You may have noticed that my information on Vallejo and P3 paints is scanty.  This is because they are not widely available in my area, so I've had little opportunity to use them.  So my discussion will mostly compare Reaper Master Series paints to Citadel paints, both of which I have a great deal of experience with.  In general, however, I would tend to favour Vallejo paints as my second paint of choice simply because they come in a dropper bottle.

I'm a big fan of dropper bottles, and if you've ever caught the edge of an open paint bottle with your sleeve and spilled half a bottle of paint all over your work surface, you'll know why.  You can squeeze out exactly as much paint as you need onto your palette and don't ever have to worry about spillage.  The lifespan of paint in a dropper bottle is far greater than in a flip-top bottle.  Most of my Citadel paints dry out in about a year to eighteen months, whereas the first Reaper paints I bought five years ago are still as good as the day I bought them.

Detractors of dropper bottles cite not being able to paint 'out of the bottle' and the tendency of the tips to clog.  You shouldn't ever paint out of the bottle; this decreases the lifespan of the paint and increases the risk of knocking the open bottle over.  Always transfer paint to a palette.  As for clogs; they do happen but are easily cleared by poking a pin in them (I keep one on hand with my tools for just this purpose).

In terms of price per ounce, Vallejo paints are the cheapest, while Reaper and P3 are close to the same price and just about a dollar per ounce more than Vallejo.  Unsurprisingly, Citadel paints are a very distant last place, costing about twice as much per ounce as the others.  When you factor in the limited life span and huge amount of wastage from dried paint rings, the price per usable unit volume of Citadel paints is exorbitant.

That said, I do use them.  I like the high pigment-density Foundation paints and often use them for base coating, although Reaper will soon be releasing high pigment-density paints for their Master Series line.  As I mentioned previously, Citadel metallic paints are excellent and I prefer them over all others I've tried, and I also very much like their new line of washes.  I do try to avoid the Citadel paints as much as I can and go with Reaper whenever possible.

It is probably apparent my now that Reaper Master Series are my favourite paints.  Their paint best suits my style of painting, since I do a lot of layering, blending, and fine detail work.  Their huge colour range of 216 paints and the 'triad' groups is hard to beat. I also like the pewter skull in each bottle.  Besides being a very useful agitator, when your bottle is empty you can retrieve the skull and use it for basing decoration.  This is a cool little bonus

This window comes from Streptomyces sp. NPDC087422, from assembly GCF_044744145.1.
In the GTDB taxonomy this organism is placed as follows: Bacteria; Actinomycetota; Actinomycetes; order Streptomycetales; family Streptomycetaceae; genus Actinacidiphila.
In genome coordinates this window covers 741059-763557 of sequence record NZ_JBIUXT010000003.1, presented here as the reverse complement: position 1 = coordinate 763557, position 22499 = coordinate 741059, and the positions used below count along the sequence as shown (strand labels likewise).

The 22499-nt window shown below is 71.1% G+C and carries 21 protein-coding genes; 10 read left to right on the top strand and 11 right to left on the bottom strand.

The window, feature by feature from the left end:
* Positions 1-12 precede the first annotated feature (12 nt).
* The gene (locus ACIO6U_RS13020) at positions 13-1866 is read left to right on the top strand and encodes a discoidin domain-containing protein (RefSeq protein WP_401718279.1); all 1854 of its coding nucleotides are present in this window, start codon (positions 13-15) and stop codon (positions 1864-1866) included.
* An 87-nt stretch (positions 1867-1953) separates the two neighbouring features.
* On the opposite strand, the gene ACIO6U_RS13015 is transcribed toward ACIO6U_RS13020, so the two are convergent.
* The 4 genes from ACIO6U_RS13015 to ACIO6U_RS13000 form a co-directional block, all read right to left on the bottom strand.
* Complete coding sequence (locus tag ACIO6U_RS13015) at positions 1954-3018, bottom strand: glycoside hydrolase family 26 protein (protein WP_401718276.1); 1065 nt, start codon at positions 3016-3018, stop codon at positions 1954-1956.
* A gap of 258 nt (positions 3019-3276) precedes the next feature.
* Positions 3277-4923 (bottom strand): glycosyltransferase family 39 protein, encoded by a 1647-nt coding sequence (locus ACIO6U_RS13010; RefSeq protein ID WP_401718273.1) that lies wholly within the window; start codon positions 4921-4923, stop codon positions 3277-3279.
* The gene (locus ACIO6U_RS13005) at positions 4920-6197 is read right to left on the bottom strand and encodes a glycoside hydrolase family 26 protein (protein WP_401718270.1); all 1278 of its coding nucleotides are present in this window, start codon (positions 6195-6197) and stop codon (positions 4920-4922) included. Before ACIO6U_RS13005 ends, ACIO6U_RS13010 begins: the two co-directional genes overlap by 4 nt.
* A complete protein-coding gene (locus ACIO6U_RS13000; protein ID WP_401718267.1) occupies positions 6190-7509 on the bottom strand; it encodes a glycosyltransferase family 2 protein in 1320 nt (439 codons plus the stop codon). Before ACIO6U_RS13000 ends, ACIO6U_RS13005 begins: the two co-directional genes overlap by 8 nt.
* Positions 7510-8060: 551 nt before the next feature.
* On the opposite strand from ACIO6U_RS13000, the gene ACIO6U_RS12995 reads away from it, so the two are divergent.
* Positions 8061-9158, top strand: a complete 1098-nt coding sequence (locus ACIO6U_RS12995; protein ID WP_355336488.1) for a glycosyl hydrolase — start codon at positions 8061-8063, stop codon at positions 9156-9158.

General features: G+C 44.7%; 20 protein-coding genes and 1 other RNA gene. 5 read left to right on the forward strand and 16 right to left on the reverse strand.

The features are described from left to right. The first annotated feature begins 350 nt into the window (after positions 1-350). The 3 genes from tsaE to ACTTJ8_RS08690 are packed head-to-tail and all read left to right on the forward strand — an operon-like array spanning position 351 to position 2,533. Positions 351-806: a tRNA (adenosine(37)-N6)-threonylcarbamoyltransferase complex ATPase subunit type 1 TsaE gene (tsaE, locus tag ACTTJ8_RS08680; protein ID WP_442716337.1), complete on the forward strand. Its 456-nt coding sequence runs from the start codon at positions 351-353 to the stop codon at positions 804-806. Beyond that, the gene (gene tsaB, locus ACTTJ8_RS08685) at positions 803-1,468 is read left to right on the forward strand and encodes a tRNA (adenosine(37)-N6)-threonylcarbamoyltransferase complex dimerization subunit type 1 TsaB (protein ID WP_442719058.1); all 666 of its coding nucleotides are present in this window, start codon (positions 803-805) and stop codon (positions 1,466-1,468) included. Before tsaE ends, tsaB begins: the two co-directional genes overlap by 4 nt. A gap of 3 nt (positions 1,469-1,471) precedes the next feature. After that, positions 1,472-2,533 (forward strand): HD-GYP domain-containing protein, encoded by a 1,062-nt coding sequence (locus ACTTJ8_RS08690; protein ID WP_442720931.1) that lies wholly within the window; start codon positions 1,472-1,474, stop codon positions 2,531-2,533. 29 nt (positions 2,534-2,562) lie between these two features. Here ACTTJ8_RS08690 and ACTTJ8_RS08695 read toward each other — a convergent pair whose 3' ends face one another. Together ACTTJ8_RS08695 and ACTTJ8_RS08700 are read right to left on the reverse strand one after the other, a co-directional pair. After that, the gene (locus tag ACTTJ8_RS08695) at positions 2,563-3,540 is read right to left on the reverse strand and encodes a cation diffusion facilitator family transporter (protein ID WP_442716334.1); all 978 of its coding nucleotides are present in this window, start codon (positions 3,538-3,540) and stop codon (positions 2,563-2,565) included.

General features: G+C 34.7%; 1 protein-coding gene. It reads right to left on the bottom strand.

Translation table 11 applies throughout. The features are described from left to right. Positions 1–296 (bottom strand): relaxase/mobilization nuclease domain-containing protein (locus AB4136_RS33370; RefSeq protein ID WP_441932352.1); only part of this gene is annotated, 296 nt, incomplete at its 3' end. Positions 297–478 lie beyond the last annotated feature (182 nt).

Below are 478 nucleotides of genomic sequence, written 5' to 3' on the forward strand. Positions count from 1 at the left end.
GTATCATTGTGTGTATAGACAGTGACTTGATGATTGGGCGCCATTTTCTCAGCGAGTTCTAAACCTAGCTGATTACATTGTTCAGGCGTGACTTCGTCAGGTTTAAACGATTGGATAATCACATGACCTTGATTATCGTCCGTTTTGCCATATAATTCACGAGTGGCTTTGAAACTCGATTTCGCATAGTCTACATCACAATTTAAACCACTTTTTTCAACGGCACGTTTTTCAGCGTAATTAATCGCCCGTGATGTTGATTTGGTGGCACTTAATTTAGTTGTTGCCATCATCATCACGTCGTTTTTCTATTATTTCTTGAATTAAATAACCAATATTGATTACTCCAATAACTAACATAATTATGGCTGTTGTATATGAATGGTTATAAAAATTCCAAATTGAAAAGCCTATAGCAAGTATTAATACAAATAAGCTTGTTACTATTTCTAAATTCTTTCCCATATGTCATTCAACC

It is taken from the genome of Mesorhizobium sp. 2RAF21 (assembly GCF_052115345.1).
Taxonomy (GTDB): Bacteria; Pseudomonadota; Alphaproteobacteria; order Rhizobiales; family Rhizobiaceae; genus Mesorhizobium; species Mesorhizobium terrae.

Some might notice that I left the Reaper Pro Paint line out of the discussion.  I did so because I've never seen a retailer carry them.  I've ordered a few of these paints directly from Reaper to try them out, but they aren't a favourite of mine because they come in screw top jars, which can only cause trouble.  It probably is worth discussing them briefly as an addendum, however.

The Reaper Pro Paints come in 0.75 ounce screw top bottles for $2.99 USD, which means they cost a mere $3.99 per ounce (nearly one-third the price of Citadel).  Whereas almost all paints (including Citadel Foundation paints) are intended to be thinned before use, Pro Paints can be used 'as is' without thinning and are intended for quick base-coating.  There are 106 paints in the Pro Paint line, and the colours differ from the Master Series, which means that Reaper has a whopping 322 paints in it's lineup.

So, there we have it.  In my opinion, although Vallejo paints are the most economical Reaper Master Paints are my poison of choice with Citadel coming in dead last.  Nonetheless any of the paint brands will do the trick, and there are none that I would outright refuse to use.

9 comments:

Arkhein said...

Oh yes I remember the enamel. My mother refused to let me use them since they were 'poisonous.' So the very few minis I had were naked and shiny.

Oh, and Reaper Pro Paints have been discontinued. Reaper, or rather, Hobby-Q now, has moved on to something called "Master Series Paints HD High-Density." Appears to be completely different that the Pro Paints.

http://www.reapermini.com/

- Ark

Kiltedyaksman said...

I'd love to use the Reaper paints, but literally no store carries them locally. So I use citadel exclusively, but only because I have no other option.

Sean Robson said...

@Arkhein: Thanks for the heads-up regarding the discontinuation of Pro Paint - not a big loss in my opinion. I did know about the upcoming high-density Master Series paints and look forward to trying them out.

@Kiltedyaksman: I'm in kind of the same boat and order most of my paint from Reaper. Their mail-order service is excellent and they have free shipping to anywhere in the U.S. or Canada with orders of $25 or more. They also often throw freebies into mail-order packages. I've always gotten a free random bottle of paint with every order.

Porky said...

Wow! If you're going to do a job, do it well, and this certainly was done well. Another excellent reference piece.

Sean Robson said...

Thanks, Porky!

ChicagoWiz said...

I guess I'll be the first to say that 1 - I use the cheap hobby paints and have had excellent luck with them, especially with using an eyedropper for mixing Magic Wash in with the hobby paint to thin it out and 2 - I am going to be buying empty 15cc (15 ml) empty dropper bottles to put my Citadels in. I just found my Skull White is like a goop now! Almost unusable were it not for Magic Wash.

Arkhein said...

@ChicagoWiz

It's funny that you should mention that. I have a pile of containers of Delta Ceramcoat (and some Folkart) here that I thin down with water or Reaper Flow Imporver all the time - especially for odd colors I'm not willing to spend big money on. It's the only way I do metallics, in fact. But I often forget that when discussing mini paints. That's a strange mental block. :)

- Ark

Sean Robson said...

Putting Citadel paints in dropper bottles is a great idea, ChicagoWiz, I think I'll order some empty bottles for my Citadel metallics. Thanks for the suggestion.

Kiltedyaksman said...

@Sean

You know, I think that I will likely order some paint via the free shipping. That's a great idea. Sometimes you get so busy with work/kids you forget the obvious.